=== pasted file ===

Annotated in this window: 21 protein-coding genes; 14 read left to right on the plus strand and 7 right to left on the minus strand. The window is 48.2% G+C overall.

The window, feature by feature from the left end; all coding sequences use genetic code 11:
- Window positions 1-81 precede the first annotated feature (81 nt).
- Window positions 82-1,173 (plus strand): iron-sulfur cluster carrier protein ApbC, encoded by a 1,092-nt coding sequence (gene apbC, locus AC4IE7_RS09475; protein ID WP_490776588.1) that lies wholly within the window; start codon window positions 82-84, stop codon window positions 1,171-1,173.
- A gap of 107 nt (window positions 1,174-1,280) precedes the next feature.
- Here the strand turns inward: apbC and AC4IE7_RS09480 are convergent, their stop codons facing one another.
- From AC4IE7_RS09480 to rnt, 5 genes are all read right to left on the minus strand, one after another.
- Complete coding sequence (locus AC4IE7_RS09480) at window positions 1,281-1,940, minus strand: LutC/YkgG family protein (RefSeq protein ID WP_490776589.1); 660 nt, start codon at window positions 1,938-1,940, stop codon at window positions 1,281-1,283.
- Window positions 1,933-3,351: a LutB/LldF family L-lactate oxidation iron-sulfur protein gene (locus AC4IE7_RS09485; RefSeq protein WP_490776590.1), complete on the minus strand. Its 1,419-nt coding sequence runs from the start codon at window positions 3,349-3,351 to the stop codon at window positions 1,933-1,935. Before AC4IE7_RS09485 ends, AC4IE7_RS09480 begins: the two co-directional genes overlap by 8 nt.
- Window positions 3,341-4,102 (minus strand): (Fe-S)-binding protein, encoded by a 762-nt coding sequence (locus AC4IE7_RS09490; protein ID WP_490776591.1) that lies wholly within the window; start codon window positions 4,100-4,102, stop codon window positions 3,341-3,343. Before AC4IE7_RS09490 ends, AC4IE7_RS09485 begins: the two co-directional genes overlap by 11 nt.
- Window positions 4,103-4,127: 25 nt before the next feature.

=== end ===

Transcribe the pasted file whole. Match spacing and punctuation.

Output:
Annotated in this window: 21 protein-coding genes; 14 read left to right on the plus strand and 7 right to left on the minus strand. The window is 48.2% G+C overall.

The window, feature by feature from the left end; all coding sequences use genetic code 11:
- Window positions 1-81 precede the first annotated feature (81 nt).
- Window positions 82-1,173 (plus strand): iron-sulfur cluster carrier protein ApbC, encoded by a 1,092-nt coding sequence (gene apbC, locus AC4IE7_RS09475; protein ID WP_490776588.1) that lies wholly within the window; start codon window positions 82-84, stop codon window positions 1,171-1,173.
- A gap of 107 nt (window positions 1,174-1,280) precedes the next feature.
- Here the strand turns inward: apbC and AC4IE7_RS09480 are convergent, their stop codons facing one another.
- From AC4IE7_RS09480 to rnt, 5 genes are all read right to left on the minus strand, one after another.
- Complete coding sequence (locus AC4IE7_RS09480) at window positions 1,281-1,940, minus strand: LutC/YkgG family protein (RefSeq protein ID WP_490776589.1); 660 nt, start codon at window positions 1,938-1,940, stop codon at window positions 1,281-1,283.
- Window positions 1,933-3,351: a LutB/LldF family L-lactate oxidation iron-sulfur protein gene (locus AC4IE7_RS09485; RefSeq protein WP_490776590.1), complete on the minus strand. Its 1,419-nt coding sequence runs from the start codon at window positions 3,349-3,351 to the stop codon at window positions 1,933-1,935. Before AC4IE7_RS09485 ends, AC4IE7_RS09480 begins: the two co-directional genes overlap by 8 nt.
- Window positions 3,341-4,102 (minus strand): (Fe-S)-binding protein, encoded by a 762-nt coding sequence (locus AC4IE7_RS09490; protein ID WP_490776591.1) that lies wholly within the window; start codon window positions 4,100-4,102, stop codon window positions 3,341-3,343. Before AC4IE7_RS09490 ends, AC4IE7_RS09485 begins: the two co-directional genes overlap by 11 nt.
- Window positions 4,103-4,127: 25 nt before the next feature.